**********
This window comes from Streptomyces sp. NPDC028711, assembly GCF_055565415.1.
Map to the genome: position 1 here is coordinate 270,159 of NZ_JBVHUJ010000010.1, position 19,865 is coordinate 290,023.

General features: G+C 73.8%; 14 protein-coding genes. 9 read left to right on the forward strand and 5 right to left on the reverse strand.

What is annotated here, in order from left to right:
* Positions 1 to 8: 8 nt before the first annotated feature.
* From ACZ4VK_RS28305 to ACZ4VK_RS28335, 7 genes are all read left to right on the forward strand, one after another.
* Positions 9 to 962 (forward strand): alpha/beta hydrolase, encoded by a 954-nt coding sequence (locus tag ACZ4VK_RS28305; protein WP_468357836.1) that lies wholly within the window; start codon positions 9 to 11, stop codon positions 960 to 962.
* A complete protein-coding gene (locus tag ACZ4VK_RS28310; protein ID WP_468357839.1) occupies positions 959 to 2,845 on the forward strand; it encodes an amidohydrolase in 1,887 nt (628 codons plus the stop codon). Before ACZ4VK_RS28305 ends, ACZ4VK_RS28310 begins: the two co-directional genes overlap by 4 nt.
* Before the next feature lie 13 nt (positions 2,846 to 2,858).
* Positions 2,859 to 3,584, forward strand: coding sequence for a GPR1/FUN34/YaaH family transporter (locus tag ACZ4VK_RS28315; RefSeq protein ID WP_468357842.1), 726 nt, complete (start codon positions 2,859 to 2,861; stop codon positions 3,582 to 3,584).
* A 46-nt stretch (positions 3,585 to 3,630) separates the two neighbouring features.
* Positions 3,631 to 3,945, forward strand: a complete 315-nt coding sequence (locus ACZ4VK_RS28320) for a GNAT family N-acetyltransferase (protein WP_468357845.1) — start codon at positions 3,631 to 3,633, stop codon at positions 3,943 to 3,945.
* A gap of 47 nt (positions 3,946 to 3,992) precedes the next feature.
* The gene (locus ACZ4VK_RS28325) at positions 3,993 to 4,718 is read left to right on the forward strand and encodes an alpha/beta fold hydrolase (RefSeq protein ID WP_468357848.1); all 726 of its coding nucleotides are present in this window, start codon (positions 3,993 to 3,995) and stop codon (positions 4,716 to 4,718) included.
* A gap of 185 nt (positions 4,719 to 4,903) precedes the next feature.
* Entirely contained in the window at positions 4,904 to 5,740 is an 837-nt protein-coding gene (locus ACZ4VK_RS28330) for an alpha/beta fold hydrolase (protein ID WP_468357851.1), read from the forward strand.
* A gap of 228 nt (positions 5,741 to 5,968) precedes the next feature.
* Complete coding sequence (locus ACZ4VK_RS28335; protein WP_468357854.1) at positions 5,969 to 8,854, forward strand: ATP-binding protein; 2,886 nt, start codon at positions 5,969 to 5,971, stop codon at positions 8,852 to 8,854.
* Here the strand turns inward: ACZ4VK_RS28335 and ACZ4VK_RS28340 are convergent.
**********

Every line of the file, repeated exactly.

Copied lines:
This window comes from Streptomyces sp. NPDC028711, assembly GCF_055565415.1.
Map to the genome: position 1 here is coordinate 270,159 of NZ_JBVHUJ010000010.1, position 19,865 is coordinate 290,023.

General features: G+C 73.8%; 14 protein-coding genes. 9 read left to right on the forward strand and 5 right to left on the reverse strand.

What is annotated here, in order from left to right:
* Positions 1 to 8: 8 nt before the first annotated feature.
* From ACZ4VK_RS28305 to ACZ4VK_RS28335, 7 genes are all read left to right on the forward strand, one after another.
* Positions 9 to 962 (forward strand): alpha/beta hydrolase, encoded by a 954-nt coding sequence (locus tag ACZ4VK_RS28305; protein WP_468357836.1) that lies wholly within the window; start codon positions 9 to 11, stop codon positions 960 to 962.
* A complete protein-coding gene (locus tag ACZ4VK_RS28310; protein ID WP_468357839.1) occupies positions 959 to 2,845 on the forward strand; it encodes an amidohydrolase in 1,887 nt (628 codons plus the stop codon). Before ACZ4VK_RS28305 ends, ACZ4VK_RS28310 begins: the two co-directional genes overlap by 4 nt.
* Before the next feature lie 13 nt (positions 2,846 to 2,858).
* Positions 2,859 to 3,584, forward strand: coding sequence for a GPR1/FUN34/YaaH family transporter (locus tag ACZ4VK_RS28315; RefSeq protein ID WP_468357842.1), 726 nt, complete (start codon positions 2,859 to 2,861; stop codon positions 3,582 to 3,584).
* A 46-nt stretch (positions 3,585 to 3,630) separates the two neighbouring features.
* Positions 3,631 to 3,945, forward strand: a complete 315-nt coding sequence (locus ACZ4VK_RS28320) for a GNAT family N-acetyltransferase (protein WP_468357845.1) — start codon at positions 3,631 to 3,633, stop codon at positions 3,943 to 3,945.
* A gap of 47 nt (positions 3,946 to 3,992) precedes the next feature.
* The gene (locus ACZ4VK_RS28325) at positions 3,993 to 4,718 is read left to right on the forward strand and encodes an alpha/beta fold hydrolase (RefSeq protein ID WP_468357848.1); all 726 of its coding nucleotides are present in this window, start codon (positions 3,993 to 3,995) and stop codon (positions 4,716 to 4,718) included.
* A gap of 185 nt (positions 4,719 to 4,903) precedes the next feature.
* Entirely contained in the window at positions 4,904 to 5,740 is an 837-nt protein-coding gene (locus ACZ4VK_RS28330) for an alpha/beta fold hydrolase (protein ID WP_468357851.1), read from the forward strand.
* A gap of 228 nt (positions 5,741 to 5,968) precedes the next feature.
* Complete coding sequence (locus ACZ4VK_RS28335; protein WP_468357854.1) at positions 5,969 to 8,854, forward strand: ATP-binding protein; 2,886 nt, start codon at positions 5,969 to 5,971, stop codon at positions 8,852 to 8,854.
* Here the strand turns inward: ACZ4VK_RS28335 and ACZ4VK_RS28340 are convergent.